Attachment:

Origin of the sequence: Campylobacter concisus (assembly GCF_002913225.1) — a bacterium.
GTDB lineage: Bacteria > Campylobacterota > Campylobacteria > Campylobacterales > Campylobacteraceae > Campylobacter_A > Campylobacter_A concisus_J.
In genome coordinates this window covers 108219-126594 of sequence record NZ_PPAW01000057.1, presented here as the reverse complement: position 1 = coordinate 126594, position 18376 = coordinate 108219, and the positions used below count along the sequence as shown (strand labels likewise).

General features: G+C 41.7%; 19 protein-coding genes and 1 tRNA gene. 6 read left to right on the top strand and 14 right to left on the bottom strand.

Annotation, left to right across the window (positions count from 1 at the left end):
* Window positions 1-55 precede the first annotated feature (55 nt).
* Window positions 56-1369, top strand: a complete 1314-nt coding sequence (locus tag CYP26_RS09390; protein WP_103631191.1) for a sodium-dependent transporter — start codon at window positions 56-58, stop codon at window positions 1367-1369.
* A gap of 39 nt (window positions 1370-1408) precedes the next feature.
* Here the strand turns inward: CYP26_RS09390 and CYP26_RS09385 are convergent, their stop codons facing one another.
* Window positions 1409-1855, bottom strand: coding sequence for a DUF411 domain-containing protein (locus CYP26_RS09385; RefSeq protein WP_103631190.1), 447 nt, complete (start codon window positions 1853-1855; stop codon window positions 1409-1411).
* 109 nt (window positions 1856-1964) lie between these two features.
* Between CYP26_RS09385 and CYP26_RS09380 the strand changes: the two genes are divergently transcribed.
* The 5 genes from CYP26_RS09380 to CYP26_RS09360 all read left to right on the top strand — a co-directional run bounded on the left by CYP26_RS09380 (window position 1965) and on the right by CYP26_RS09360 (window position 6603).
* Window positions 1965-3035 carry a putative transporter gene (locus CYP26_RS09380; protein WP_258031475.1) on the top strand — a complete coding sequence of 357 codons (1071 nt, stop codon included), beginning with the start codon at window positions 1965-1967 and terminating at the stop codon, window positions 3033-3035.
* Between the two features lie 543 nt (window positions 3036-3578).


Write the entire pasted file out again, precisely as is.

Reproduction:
Origin of the sequence: Campylobacter concisus (assembly GCF_002913225.1) — a bacterium.
GTDB lineage: Bacteria > Campylobacterota > Campylobacteria > Campylobacterales > Campylobacteraceae > Campylobacter_A > Campylobacter_A concisus_J.
In genome coordinates this window covers 108219-126594 of sequence record NZ_PPAW01000057.1, presented here as the reverse complement: position 1 = coordinate 126594, position 18376 = coordinate 108219, and the positions used below count along the sequence as shown (strand labels likewise).

General features: G+C 41.7%; 19 protein-coding genes and 1 tRNA gene. 6 read left to right on the top strand and 14 right to left on the bottom strand.

Annotation, left to right across the window (positions count from 1 at the left end):
* Window positions 1-55 precede the first annotated feature (55 nt).
* Window positions 56-1369, top strand: a complete 1314-nt coding sequence (locus tag CYP26_RS09390; protein WP_103631191.1) for a sodium-dependent transporter — start codon at window positions 56-58, stop codon at window positions 1367-1369.
* A gap of 39 nt (window positions 1370-1408) precedes the next feature.
* Here the strand turns inward: CYP26_RS09390 and CYP26_RS09385 are convergent, their stop codons facing one another.
* Window positions 1409-1855, bottom strand: coding sequence for a DUF411 domain-containing protein (locus CYP26_RS09385; RefSeq protein WP_103631190.1), 447 nt, complete (start codon window positions 1853-1855; stop codon window positions 1409-1411).
* 109 nt (window positions 1856-1964) lie between these two features.
* Between CYP26_RS09385 and CYP26_RS09380 the strand changes: the two genes are divergently transcribed.
* The 5 genes from CYP26_RS09380 to CYP26_RS09360 all read left to right on the top strand — a co-directional run bounded on the left by CYP26_RS09380 (window position 1965) and on the right by CYP26_RS09360 (window position 6603).
* Window positions 1965-3035 carry a putative transporter gene (locus CYP26_RS09380; protein WP_258031475.1) on the top strand — a complete coding sequence of 357 codons (1071 nt, stop codon included), beginning with the start codon at window positions 1965-1967 and terminating at the stop codon, window positions 3033-3035.
* Between the two features lie 543 nt (window positions 3036-3578).